The Families First Coronavirus Response Act (the “FFCRA”) signed into law on March 18, 2020, established the Emergency Paid Sick Leave Act (the “EPSLA”) and expanded the scope of the Family Medical Leave Act (the “FMLA”).  As a reminder, under the FFCRA, an employee qualifies for paid sick time if the employee is unable to work (or unable to telework) due to a need for leave because the employee:

  1. is subject to a Federal, State, or local quarantine or isolation order related to COVID-19;
  2. has been advised by a health care provider to self-quarantine related to COVID-19;
  3. is experiencing COVID-19 symptoms and is seeking a medical diagnosis;
  4. is caring for an individual subject to an order described in (1) or self-quarantine as described in (2);
  5. is caring for a child whose school or place of care is closed (or childcare provider is unavailable) for reasons related to COVID-19; or
  6. is experiencing any other substantially similar condition specified by the Secretary of Health and Human Services, in consultation with the Secretaries of Labor and Treasury.

The FFCRA allows up to 12 weeks of paid sick leave at two-thirds the employee’s regular rate of pay to cover employees who need to care for a child because the child’s school or place of care is closed due to COVID-19.  Now that summer camps and schools around the country are starting to go part-time or close altogether, the U.S. Department of Labor has issued guidance on how reason #5 comes into play during the summer months.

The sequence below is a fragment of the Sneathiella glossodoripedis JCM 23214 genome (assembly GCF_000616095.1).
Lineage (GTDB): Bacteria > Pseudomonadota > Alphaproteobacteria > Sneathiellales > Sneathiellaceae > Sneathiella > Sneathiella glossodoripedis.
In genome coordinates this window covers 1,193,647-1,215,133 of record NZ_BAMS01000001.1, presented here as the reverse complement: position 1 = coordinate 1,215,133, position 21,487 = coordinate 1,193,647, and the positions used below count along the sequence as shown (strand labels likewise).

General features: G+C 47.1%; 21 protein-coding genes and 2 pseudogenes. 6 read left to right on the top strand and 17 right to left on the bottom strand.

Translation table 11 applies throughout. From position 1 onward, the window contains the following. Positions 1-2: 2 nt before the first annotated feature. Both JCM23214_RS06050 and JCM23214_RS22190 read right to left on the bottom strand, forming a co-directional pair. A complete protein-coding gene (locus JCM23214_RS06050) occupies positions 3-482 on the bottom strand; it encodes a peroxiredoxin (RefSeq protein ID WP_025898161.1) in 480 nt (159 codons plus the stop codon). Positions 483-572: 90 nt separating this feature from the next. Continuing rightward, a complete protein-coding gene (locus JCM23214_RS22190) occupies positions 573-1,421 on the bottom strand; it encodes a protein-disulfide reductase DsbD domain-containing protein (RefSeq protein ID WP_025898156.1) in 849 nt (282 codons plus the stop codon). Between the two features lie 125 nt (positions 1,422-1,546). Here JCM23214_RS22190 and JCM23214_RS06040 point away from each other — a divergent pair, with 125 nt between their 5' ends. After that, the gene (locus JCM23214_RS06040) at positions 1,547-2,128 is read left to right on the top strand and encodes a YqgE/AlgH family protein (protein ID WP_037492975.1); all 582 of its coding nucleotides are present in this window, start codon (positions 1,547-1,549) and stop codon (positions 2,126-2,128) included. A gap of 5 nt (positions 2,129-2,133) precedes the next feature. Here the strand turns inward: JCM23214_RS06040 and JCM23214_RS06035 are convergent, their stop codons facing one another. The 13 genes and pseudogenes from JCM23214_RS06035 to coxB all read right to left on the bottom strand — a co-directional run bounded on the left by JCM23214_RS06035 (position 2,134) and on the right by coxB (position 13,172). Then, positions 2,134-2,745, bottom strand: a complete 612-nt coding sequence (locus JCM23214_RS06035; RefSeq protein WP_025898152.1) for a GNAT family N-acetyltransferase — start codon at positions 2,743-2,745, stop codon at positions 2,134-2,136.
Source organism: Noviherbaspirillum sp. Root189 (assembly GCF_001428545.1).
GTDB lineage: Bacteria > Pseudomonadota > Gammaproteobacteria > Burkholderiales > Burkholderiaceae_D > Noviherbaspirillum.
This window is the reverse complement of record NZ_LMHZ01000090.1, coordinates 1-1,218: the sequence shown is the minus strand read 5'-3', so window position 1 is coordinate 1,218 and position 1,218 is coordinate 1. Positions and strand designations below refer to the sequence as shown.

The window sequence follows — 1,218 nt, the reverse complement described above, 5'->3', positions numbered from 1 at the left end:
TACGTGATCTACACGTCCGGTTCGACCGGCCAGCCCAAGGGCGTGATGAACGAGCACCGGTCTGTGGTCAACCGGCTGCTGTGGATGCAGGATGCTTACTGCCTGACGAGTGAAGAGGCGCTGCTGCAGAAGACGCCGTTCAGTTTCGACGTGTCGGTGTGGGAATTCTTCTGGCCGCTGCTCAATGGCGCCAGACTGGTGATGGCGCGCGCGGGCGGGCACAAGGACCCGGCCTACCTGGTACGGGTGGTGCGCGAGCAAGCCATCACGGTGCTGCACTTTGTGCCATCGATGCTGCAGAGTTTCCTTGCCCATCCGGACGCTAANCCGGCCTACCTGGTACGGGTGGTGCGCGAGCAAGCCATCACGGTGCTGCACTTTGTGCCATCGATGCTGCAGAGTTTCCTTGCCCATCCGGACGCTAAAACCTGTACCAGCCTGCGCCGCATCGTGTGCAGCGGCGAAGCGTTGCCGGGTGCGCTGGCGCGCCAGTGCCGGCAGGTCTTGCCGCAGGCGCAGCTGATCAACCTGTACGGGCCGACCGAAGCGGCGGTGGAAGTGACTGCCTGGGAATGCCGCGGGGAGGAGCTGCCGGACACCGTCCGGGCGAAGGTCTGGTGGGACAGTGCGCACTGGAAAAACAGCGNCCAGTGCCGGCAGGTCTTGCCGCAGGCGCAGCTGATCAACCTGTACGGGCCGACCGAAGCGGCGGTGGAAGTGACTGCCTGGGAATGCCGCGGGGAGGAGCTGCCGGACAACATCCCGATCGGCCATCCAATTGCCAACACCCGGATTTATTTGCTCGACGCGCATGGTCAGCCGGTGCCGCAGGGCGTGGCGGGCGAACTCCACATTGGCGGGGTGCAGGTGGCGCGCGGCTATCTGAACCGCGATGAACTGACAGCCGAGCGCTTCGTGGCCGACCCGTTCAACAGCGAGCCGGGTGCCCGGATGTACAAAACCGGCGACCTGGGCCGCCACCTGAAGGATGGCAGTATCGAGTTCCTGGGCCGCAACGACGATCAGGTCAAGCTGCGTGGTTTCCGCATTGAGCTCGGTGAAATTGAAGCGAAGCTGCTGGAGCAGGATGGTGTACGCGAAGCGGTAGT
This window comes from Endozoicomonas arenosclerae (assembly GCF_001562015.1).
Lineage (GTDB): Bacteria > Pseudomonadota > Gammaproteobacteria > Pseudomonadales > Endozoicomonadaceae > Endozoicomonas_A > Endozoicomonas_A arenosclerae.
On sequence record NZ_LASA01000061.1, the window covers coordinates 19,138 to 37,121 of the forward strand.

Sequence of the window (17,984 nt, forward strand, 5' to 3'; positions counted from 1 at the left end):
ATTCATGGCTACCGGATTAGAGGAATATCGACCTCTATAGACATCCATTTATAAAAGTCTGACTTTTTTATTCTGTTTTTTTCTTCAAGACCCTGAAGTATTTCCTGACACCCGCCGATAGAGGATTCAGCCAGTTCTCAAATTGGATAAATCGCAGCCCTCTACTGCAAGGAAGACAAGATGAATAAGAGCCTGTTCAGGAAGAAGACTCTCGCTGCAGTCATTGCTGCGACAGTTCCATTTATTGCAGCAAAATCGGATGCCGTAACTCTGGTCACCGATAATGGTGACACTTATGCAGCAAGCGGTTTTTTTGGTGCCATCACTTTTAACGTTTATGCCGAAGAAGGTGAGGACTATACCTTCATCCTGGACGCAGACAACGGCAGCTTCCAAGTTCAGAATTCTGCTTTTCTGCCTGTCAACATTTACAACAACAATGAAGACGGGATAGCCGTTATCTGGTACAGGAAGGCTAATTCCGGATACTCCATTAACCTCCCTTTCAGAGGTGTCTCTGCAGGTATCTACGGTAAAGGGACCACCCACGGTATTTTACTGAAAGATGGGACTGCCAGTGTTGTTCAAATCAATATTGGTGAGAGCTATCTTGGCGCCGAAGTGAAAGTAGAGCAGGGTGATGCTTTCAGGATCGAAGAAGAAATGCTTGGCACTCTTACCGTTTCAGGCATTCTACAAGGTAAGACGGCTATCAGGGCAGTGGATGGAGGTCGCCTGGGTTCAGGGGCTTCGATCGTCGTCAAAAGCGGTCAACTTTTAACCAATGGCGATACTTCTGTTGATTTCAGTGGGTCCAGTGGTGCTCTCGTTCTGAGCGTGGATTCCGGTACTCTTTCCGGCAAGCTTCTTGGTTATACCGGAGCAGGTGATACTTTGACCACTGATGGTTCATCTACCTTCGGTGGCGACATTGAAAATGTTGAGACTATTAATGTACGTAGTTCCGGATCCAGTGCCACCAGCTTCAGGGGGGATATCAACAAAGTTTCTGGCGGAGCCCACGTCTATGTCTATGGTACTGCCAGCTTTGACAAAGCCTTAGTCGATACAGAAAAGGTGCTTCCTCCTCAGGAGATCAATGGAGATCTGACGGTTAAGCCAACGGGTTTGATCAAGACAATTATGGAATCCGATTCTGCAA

What about Summer Camps?

Field Assistance Bulletin Number 2020-4, issued on June 26, 2020, notes that a “place of care” is a physical location in which care is provided for the employee’s child while the employee works.  This includes daycare, summer camps, and summer enrichment programs.  If the employee requests leave, the employee must provide the employer information in support of the need for leave either orally or in writing, including an explanation of the reason for leave and a statement that the employee is unable to work because of that reason.  If the reason is that the child’s place of care is closed, then the employee must also provide the name of the child, the name of the school or place of care (including summer camp), and a statement that no other suitable person is available to care for the child. 

Criteria for Coverage

An employee is covered if their child was enrolled in the summer camp before it was closed.  The Department of Labor notes that when an employer is trying to decide whether to grant this leave, it must determine whether it was more likely than not that the child would have attended the camp or program had it not closed due to COVID-19.  It must be “more likely than not” and a parent’s “mere interest” in a camp or program is generally not enough.